Because SECOPS has been forced to speak in IT terms, the ability to communicate well with businesses is degraded. Every CEO understands when someone says criminals have attempted to steal their company’s data, extort their money, degrade their services, etc. The natural language of SECOPS is criminal justice. Every effective business executive and business manager understands the impact of crime on their business. Devolving SECOPS to the realm of packets, computers, and policy hinders business decision makers in understanding how to prepare for a malevolent event.
To execute a ground-up transformation inside of an organization, the first critical step is rethinking the unit of work in SECOPS. The unit must be comprehensible to the investigators, law enforcement, and the broader business. An investigation of “failed login attempts” or “firewall blocks” does not rise to that bar. Aligning units of work to potential crimes such as data theft, extortion (via ransomware), human resources violation, and property damage enables conversations across the business. The U.S. Department of Justice outlines terms that every SOC should be using in defining the unit of work.
With a valid unit of work established, the focus is no longer on a computer (as in IT), but rather, it is on the criminal and their crime. With detailed tracking, these units of work can be analyzed to determine what technologies can reduce risk and SECOPS labor costs. This allows cybersecurity executives to have the same type of conversations that their peers are having at business meetings when explaining why investments in products and personnel are required. Every CEO and CFO can comprehend a CISO requesting funding because they only have the resources to fully investigate 50 percent of the data theft crimes per month. Total Cost of Ownership (TCO) and Return on Investment (ROI) metrics become the staple of SECOPS investments and forever table the need for fear, uncertainty, and doubt.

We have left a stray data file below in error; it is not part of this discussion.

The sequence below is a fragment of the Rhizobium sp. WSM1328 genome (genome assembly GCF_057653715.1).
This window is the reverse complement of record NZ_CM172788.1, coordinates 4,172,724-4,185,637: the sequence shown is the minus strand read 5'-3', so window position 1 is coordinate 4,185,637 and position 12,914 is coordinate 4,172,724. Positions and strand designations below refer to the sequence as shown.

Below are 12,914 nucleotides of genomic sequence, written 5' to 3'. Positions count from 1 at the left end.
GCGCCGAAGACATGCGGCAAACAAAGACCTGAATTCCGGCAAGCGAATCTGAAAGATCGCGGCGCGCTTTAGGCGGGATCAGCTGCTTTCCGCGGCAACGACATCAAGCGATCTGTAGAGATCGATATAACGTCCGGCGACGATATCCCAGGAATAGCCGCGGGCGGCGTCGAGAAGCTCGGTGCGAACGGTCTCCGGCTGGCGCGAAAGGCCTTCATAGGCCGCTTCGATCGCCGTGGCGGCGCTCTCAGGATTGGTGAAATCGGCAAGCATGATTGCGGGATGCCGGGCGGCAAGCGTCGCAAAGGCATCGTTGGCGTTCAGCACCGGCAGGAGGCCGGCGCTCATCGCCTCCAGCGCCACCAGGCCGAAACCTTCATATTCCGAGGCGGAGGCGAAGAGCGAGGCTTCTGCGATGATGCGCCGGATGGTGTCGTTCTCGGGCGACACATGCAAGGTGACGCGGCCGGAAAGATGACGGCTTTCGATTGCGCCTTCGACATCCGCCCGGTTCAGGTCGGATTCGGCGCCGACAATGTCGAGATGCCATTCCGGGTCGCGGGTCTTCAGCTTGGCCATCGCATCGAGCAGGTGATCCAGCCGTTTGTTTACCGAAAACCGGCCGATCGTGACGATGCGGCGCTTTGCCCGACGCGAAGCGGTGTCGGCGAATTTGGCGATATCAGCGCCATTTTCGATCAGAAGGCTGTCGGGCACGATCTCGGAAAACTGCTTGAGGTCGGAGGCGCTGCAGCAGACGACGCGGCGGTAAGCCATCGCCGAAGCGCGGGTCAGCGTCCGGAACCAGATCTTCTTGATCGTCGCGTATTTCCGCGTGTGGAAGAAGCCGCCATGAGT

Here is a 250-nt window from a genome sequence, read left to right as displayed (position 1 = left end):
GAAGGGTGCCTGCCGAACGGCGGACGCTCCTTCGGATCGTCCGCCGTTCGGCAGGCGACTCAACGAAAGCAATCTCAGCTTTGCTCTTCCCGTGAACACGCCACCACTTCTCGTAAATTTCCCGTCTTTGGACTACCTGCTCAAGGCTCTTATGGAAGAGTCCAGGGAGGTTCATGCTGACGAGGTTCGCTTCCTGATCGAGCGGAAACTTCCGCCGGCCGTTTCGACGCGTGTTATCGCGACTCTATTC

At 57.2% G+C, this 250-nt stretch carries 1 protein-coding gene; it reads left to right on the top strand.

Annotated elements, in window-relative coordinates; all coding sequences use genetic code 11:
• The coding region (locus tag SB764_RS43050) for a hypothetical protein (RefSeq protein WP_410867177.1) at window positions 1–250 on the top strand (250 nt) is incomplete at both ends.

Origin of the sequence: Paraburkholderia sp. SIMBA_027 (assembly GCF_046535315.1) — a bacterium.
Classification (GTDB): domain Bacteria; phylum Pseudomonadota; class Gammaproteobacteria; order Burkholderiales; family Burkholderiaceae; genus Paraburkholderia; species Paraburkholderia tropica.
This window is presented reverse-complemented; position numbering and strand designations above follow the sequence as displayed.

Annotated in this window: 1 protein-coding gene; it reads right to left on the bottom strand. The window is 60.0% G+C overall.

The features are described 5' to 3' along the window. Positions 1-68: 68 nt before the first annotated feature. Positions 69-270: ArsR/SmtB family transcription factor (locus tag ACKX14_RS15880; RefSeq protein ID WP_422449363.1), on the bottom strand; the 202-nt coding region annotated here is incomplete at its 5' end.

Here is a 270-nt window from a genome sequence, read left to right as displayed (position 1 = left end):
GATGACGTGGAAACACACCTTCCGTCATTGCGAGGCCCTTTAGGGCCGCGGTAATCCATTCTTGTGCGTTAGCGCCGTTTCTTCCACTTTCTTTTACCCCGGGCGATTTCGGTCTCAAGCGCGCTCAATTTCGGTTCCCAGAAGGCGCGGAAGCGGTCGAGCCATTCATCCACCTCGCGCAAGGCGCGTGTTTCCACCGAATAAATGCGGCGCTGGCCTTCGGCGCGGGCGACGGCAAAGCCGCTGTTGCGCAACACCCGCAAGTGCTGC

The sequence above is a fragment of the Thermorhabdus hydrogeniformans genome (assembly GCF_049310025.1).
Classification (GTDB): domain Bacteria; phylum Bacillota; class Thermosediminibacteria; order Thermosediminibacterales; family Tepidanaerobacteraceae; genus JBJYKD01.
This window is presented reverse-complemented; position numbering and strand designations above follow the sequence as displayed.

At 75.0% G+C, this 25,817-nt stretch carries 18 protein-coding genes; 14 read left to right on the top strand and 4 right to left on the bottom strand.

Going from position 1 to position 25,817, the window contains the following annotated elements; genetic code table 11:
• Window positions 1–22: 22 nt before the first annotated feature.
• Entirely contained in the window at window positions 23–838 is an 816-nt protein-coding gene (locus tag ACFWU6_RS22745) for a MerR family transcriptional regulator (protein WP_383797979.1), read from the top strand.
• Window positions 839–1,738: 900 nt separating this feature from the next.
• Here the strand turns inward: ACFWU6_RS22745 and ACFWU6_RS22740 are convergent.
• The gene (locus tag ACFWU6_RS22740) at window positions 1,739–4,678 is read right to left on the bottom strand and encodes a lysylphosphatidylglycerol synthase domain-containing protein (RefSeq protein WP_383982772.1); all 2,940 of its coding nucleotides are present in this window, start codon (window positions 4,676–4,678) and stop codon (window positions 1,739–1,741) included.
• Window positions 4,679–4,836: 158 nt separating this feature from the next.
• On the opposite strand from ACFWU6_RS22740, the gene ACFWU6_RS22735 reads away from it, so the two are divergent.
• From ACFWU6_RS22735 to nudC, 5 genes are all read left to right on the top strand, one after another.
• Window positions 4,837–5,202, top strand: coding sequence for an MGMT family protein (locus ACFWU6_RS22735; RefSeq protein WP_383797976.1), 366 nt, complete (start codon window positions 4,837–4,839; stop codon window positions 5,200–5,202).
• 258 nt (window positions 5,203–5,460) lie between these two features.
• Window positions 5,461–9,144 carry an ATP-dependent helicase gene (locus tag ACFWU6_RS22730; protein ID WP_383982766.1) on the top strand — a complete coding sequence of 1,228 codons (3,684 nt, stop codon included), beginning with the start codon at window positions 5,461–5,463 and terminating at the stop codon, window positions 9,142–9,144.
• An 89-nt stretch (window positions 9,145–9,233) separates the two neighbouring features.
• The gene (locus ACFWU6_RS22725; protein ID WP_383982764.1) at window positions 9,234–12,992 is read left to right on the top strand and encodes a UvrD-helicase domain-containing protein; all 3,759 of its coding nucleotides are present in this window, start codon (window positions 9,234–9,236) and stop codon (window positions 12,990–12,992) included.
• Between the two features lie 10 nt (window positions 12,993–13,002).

Profiting from Law Enforcement Knowledge
As businesses build SECOPS plans around concrete business metrics and cybersecurity investigators coordinate with law enforcement, the cost of doing good in the world drops as the cost of doing evil increases. Aligning the craft of SECOPS to physical law enforcement is not only the right thing to do; it is the profitable decision.
Charles Herring is Chairman of Board, CTO, Project Lead, and Co-Founder of WitFoo. Charles’ dedication to maturing the craft of InfoSec is built on a diverse career path across the industry. He started his career in InfoSec in the US Navy in 2002 serving as the Network Security Officer at the US Naval Postgraduate School. After leaving active duty, he was a contributing product reviewer for InfoWorld magazine focusing on network security products. Charles spent 7 years running Herring Consulting, a company dedicated to process orchestration, data sharing, and marketing. In 2012, Charles joined the Lancope team as a pre-sales engineer, promoted to Consulting Security Architect and later as Strategic Account Manager.